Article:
ULR Feature: Fighter Pilot’s Daughter: Growing Up in the Sixties and the Cold War

fighterpilotsFighter Pilot’s Daughter: Growing Up in the Sixties and the Cold War details author and Professor Mary Lawlor’s unconventional upbringing in Cold War America. Memories of her early life—as the daughter of a Marine Corps and then Army father—reveal the personal costs of tensions that once gripped the entire world, and illustrate the ways in which bold foreign policy decisions shaped an entire generation of Americans, defining not just the ways they were raised, but who they would ultimately become. As a kid on the move she was constantly in search of something to hold on to, a longing that led her toward rebellion, to college in Paris, and to the kind of self-discovery only possible in the late 1960s.

A personal narrative braided with scholarly, retrospective reflections as to what that narrative means, Fighter Pilot’s Daughter zooms in on a little girl with a childhood full of instability, frustration and unanswered questions such that her struggles in growth, her struggles, her yearnings and eventual successes exemplify those of her entire generation.

From California to Georgia to Germany, Lawlor’s family was stationed in parts of the world that few are able to experience at so young an age, but being a child of military parents has never been easy. She neatly outlines the unique challenges an upbringing without roots presents someone struggling to come to terms with a world at war, and a home in constant turnover and turmoil. This book is for anyone seeking a finer awareness of the tolls that war takes not just on a nation, but on that nation’s sons and daughters, in whose hearts and minds deeper battles continue to rage long after the soldiers have come home.

Available in Hardcover

About the Author

mary

 

Mary Lawlor grew up in a military family during the Cold War.  Her father was a decorated fighter pilot who fought in the Pacific during World War II, flew missions in Korea, and did two combat tours in Vietnam. His family followed him from base to base and country to country during his years of service. Every two or three years, Mary, her three sisters, and her mother packed up their household and moved. By the time she graduated from high school, they had shifted homes fourteen times. These displacements, plus her father’s frequent absences and brief, dramatic returns, were part of the fabric of her childhood, as were the rituals of base life and the adventures of life abroad.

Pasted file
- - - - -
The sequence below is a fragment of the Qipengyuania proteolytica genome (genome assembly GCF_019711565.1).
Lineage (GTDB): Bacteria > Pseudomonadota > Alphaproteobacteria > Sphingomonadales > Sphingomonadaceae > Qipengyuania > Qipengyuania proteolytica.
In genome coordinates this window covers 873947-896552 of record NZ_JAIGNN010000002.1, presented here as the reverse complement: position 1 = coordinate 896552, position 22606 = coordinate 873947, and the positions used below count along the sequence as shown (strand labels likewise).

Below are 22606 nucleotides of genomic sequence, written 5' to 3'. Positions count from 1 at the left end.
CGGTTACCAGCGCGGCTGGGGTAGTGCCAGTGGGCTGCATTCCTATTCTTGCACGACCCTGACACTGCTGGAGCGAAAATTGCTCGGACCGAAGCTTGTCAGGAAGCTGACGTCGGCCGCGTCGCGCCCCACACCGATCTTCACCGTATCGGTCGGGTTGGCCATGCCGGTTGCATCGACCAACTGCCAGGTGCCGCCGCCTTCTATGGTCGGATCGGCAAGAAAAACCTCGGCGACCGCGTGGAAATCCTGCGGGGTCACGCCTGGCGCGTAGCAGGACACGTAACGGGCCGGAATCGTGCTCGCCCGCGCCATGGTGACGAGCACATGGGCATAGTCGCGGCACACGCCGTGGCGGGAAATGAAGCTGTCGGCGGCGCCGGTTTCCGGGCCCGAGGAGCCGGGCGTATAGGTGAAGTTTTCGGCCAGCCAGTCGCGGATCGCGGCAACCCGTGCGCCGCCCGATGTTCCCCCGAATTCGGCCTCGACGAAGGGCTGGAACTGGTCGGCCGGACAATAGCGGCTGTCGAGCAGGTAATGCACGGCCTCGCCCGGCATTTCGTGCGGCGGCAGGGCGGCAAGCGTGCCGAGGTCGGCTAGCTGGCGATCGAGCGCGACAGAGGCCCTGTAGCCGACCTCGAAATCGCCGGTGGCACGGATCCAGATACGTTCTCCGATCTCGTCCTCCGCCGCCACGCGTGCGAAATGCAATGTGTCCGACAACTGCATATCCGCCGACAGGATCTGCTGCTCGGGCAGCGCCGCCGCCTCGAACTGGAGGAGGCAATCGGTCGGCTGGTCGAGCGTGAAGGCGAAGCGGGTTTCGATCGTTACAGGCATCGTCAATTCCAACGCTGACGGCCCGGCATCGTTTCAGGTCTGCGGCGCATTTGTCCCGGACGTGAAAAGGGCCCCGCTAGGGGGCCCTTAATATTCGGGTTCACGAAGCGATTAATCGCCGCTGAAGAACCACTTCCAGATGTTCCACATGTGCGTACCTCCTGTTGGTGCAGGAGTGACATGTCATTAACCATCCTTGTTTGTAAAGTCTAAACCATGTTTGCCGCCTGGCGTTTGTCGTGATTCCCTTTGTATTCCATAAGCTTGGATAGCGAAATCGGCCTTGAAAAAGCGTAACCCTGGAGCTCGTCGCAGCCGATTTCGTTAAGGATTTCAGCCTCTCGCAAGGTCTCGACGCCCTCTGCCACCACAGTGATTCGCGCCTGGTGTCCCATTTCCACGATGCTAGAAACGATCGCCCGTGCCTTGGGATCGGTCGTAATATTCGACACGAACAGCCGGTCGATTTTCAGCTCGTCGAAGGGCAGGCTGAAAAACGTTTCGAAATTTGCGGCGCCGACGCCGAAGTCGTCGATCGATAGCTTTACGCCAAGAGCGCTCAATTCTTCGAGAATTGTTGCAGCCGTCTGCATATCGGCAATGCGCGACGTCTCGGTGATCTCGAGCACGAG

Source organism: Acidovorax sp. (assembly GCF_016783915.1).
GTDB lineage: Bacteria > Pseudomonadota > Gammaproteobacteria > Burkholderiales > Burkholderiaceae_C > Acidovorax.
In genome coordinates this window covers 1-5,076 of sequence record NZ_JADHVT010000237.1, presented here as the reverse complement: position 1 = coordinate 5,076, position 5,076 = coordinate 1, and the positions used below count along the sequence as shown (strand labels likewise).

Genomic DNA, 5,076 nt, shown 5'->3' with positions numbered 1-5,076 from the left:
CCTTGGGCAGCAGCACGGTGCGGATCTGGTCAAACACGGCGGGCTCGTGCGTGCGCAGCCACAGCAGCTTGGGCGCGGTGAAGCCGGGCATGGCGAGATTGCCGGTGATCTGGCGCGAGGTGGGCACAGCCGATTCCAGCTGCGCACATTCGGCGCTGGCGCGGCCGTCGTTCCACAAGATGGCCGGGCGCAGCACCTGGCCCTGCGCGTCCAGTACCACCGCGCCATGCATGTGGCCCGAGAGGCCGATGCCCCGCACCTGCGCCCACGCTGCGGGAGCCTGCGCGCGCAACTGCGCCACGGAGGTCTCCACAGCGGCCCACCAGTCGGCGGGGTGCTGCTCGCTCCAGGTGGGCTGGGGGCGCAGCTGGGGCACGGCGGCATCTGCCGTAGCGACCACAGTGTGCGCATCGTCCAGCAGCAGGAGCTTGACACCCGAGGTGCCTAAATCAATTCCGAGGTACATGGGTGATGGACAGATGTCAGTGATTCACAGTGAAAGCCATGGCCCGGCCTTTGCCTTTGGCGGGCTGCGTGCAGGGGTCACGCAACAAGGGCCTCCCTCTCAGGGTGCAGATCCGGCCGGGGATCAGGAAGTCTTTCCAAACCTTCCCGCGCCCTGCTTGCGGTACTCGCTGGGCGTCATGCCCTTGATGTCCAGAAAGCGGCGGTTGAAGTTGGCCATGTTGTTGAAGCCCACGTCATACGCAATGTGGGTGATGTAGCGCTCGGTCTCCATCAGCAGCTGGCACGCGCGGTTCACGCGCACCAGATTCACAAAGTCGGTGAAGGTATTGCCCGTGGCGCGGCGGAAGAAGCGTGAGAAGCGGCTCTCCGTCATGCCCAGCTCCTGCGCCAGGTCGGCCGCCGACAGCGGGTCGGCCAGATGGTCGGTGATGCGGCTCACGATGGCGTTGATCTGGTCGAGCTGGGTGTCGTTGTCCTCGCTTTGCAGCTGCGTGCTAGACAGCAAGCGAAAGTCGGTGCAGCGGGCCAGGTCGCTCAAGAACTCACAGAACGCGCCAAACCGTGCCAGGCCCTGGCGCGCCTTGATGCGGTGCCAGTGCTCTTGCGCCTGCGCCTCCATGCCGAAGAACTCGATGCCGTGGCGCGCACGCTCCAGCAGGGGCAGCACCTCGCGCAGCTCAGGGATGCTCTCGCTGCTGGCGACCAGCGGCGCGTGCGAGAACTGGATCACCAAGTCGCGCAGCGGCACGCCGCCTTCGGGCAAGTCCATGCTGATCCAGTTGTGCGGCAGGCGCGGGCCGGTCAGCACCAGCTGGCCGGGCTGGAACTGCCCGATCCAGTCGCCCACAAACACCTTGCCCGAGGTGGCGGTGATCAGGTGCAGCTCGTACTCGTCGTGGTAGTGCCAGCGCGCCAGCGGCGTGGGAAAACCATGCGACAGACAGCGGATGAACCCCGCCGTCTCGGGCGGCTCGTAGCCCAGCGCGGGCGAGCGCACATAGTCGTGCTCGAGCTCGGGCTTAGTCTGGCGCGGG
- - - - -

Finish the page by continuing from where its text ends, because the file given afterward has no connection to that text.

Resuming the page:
As Mary came of age, tensions grew between the patriotic, Catholic culture of her upbringing and the values of the countercultural sixties. By the time she dropped out of the American College in Paris in 1968, she faced her father, then posted in Saigon, across a deep political divide.  Inevitably, the war came home.  The fighter pilot, without knowing it, had taught his daughter how to fight back.

Years of turbulence followed.  Then, after working in Germany, Spain and Japan, Mary went on to graduate school at NYU, earned a Ph.D. and became a professor of literature and American Studies at Muhlenberg College.

She and her husband spend part of each year on a small farm in the mountains of southern Spain. More information is available at http://www.marylawlor.net.

Visit Her On Amazon

Available in Paperback

Book Review

I so related to Mary Lawlor’s book. As an American Army Brat growing up in Okinawa, England and Germany, I always felt like an outsider and longed to put down roots and be a “normal American”. Ms. Lawlor captures so beautifully that feeling of wanting to be part of a tribe that is continually shifting. Her descriptions of the Cold War events that shaped her youth are vivid and engaging. Ultimately, one finishes the book realizing that “home is where the heart is”. I loved this book!

Available Now on Kindle

Advertisements

Leave a Reply

Fill in your details below or click an icon to log in:

WordPress.com Logo

You are commenting using your WordPress.com account. Log Out / Change )

Twitter picture

You are commenting using your Twitter account. Log Out / Change )

Facebook photo

You are commenting using your Facebook account. Log Out / Change )

Google+ photo

You are commenting using your Google+ account. Log Out / Change )

Connecting to %s